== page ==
According to a recent report by Statista, the six app-only digital banks (NeoBanks) had a combined total of over 40 million iOS and Android app downloads in 2021. It is also predicted that the number of neobanks users will reach 318.72 million by 2026. The lion’s share of the success of these apps can be attributed to their convenience and their focus on user needs. Indeed, in its recent report on digital banking, Deloitte identified eight segment-specific needs ignored by traditional banks and more than 40 features of neobanks that meet those needs.
However, the popularity of neobanks is also strongly influenced by excellent mobile banking UI design. In this article, we talk about best practices and top trends in banking app UX /UI and explore the neobank app design process step by step.
Banking UI/UX Design Best Practices
The key point to keep in mind when designing your neobank app is making the product easy to use. This refers to the term of intuitive design.
Intuitive design reduces the cognitive load for your users and helps them get things done faster. To make an intuitive mobile banking design, you should keep some principles in mind:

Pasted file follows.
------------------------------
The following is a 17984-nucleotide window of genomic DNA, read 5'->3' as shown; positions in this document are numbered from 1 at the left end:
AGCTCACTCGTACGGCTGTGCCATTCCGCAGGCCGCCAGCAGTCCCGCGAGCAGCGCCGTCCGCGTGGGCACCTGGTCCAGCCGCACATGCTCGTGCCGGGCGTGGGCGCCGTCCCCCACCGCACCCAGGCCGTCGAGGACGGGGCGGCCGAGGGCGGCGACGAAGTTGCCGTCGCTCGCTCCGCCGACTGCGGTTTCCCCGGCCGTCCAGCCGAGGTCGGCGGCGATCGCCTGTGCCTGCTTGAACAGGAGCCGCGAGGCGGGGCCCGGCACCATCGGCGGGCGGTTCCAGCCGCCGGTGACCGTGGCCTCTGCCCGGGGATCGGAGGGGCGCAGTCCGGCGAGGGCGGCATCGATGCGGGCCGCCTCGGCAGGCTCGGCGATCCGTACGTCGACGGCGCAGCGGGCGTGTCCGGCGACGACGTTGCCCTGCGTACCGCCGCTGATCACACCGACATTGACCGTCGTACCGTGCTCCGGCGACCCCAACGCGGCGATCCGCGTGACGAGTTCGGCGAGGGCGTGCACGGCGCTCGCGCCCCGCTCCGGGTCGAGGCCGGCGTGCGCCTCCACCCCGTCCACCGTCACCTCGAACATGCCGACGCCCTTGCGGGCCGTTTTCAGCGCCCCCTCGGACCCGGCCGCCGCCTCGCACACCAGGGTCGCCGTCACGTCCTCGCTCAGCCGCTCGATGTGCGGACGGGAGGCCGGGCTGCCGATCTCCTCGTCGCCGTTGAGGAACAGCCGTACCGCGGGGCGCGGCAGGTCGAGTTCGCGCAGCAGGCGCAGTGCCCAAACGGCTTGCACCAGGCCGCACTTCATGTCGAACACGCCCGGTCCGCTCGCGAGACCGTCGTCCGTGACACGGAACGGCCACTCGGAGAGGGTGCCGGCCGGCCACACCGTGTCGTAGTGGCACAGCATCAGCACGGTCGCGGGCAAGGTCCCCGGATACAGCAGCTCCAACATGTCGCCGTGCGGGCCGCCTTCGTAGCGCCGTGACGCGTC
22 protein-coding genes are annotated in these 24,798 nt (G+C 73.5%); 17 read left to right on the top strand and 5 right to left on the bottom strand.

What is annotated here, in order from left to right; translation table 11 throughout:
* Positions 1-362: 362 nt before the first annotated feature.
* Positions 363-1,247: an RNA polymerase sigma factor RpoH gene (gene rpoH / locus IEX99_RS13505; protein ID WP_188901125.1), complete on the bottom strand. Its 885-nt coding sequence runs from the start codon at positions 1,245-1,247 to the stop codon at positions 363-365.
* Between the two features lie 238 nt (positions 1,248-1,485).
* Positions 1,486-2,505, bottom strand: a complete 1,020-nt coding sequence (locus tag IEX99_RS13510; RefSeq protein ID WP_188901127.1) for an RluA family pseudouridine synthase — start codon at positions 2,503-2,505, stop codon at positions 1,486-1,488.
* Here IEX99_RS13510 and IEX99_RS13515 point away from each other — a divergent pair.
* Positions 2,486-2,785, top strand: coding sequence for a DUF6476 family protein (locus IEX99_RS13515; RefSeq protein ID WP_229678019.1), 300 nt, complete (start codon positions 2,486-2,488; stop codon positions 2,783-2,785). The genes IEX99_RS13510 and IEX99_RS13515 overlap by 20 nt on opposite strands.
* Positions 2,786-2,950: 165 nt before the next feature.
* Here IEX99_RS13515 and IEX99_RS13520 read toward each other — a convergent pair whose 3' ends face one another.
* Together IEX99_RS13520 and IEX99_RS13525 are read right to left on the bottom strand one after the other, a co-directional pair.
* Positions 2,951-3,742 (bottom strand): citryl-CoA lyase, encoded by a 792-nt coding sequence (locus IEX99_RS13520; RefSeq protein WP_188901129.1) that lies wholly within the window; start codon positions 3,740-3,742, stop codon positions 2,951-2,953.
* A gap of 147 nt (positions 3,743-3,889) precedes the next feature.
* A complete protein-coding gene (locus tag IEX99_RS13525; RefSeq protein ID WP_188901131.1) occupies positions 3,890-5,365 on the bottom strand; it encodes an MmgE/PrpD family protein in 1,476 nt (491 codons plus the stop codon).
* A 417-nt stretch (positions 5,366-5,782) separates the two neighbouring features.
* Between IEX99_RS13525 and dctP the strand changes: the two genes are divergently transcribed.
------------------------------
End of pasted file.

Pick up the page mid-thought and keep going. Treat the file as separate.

✔️ Keep it simple and consistent
Don’t overload your app with dozens of options and buttons. Great UX is when users can complete their tasks with as little input as possible.
Another key to success is consistency in visual elements (like theme and color) and features. Consistent design is intuitive design. Banking app UI that lacks consistency runs the risk of alienating users, as it usually leads to uncertainty and confusion. And conversely, if your design is consistent, users can transfer their knowledge to new contexts and focus on performing the task rather than learning how the product UI works with each context change.
✔️ Make it readable
All text in the app needs to be clear and easy to read, so pay attention to fonts and spacing. If you work on an international mobile banking app UI design, make sure the font family supports characters in other languages. The readable font size starts at 16 pixels (or 11 points). Anything smaller can cause reading difficulties and result in poor UX. Also, make sure that the spacing is correct.
Buttons are another aspect that has a great impact on UX. Large-sized buttons that dominate the screen take up a lot of space and badly affect the readability of your app. On the other hand, buttons that are too small are hard to tap and lead to incorrect inputs, frustrating the user.